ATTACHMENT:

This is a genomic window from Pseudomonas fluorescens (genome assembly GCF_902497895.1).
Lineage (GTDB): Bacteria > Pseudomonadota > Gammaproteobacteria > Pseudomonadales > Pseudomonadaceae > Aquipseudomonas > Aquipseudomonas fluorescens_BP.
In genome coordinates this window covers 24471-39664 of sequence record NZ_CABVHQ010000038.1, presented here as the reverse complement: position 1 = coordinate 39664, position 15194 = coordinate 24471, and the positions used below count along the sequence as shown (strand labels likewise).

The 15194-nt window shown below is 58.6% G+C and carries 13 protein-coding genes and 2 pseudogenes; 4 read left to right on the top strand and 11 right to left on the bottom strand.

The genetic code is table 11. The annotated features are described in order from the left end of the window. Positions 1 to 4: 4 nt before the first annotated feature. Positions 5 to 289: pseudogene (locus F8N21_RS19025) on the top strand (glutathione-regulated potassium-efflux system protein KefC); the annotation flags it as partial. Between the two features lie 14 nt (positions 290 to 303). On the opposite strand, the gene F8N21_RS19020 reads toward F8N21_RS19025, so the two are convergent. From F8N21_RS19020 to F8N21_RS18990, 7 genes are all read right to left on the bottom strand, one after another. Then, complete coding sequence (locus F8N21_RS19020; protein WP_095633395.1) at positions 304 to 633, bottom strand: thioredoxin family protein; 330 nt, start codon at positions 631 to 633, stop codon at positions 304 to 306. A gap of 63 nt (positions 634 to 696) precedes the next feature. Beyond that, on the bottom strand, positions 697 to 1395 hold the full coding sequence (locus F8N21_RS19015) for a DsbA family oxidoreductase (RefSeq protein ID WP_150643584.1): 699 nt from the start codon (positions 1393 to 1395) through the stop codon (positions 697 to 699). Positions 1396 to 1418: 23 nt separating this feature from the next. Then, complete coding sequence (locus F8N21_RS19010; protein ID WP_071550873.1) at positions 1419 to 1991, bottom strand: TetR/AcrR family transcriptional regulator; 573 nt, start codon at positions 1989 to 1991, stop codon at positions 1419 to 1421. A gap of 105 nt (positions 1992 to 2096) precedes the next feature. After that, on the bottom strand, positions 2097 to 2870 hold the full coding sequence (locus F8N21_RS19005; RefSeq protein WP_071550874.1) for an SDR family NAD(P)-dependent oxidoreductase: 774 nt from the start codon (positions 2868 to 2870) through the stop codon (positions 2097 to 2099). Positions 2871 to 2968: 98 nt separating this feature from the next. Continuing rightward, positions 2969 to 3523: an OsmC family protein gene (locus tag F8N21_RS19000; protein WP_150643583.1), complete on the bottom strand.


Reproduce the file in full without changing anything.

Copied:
This is a genomic window from Pseudomonas fluorescens (genome assembly GCF_902497895.1).
Lineage (GTDB): Bacteria > Pseudomonadota > Gammaproteobacteria > Pseudomonadales > Pseudomonadaceae > Aquipseudomonas > Aquipseudomonas fluorescens_BP.
In genome coordinates this window covers 24471-39664 of sequence record NZ_CABVHQ010000038.1, presented here as the reverse complement: position 1 = coordinate 39664, position 15194 = coordinate 24471, and the positions used below count along the sequence as shown (strand labels likewise).

The 15194-nt window shown below is 58.6% G+C and carries 13 protein-coding genes and 2 pseudogenes; 4 read left to right on the top strand and 11 right to left on the bottom strand.

The genetic code is table 11. The annotated features are described in order from the left end of the window. Positions 1 to 4: 4 nt before the first annotated feature. Positions 5 to 289: pseudogene (locus F8N21_RS19025) on the top strand (glutathione-regulated potassium-efflux system protein KefC); the annotation flags it as partial. Between the two features lie 14 nt (positions 290 to 303). On the opposite strand, the gene F8N21_RS19020 reads toward F8N21_RS19025, so the two are convergent. From F8N21_RS19020 to F8N21_RS18990, 7 genes are all read right to left on the bottom strand, one after another. Then, complete coding sequence (locus F8N21_RS19020; protein WP_095633395.1) at positions 304 to 633, bottom strand: thioredoxin family protein; 330 nt, start codon at positions 631 to 633, stop codon at positions 304 to 306. A gap of 63 nt (positions 634 to 696) precedes the next feature. Beyond that, on the bottom strand, positions 697 to 1395 hold the full coding sequence (locus F8N21_RS19015) for a DsbA family oxidoreductase (RefSeq protein ID WP_150643584.1): 699 nt from the start codon (positions 1393 to 1395) through the stop codon (positions 697 to 699). Positions 1396 to 1418: 23 nt separating this feature from the next. Then, complete coding sequence (locus F8N21_RS19010; protein ID WP_071550873.1) at positions 1419 to 1991, bottom strand: TetR/AcrR family transcriptional regulator; 573 nt, start codon at positions 1989 to 1991, stop codon at positions 1419 to 1421. A gap of 105 nt (positions 1992 to 2096) precedes the next feature. After that, on the bottom strand, positions 2097 to 2870 hold the full coding sequence (locus F8N21_RS19005; RefSeq protein WP_071550874.1) for an SDR family NAD(P)-dependent oxidoreductase: 774 nt from the start codon (positions 2868 to 2870) through the stop codon (positions 2097 to 2099). Positions 2871 to 2968: 98 nt separating this feature from the next. Continuing rightward, positions 2969 to 3523: an OsmC family protein gene (locus tag F8N21_RS19000; protein WP_150643583.1), complete on the bottom strand.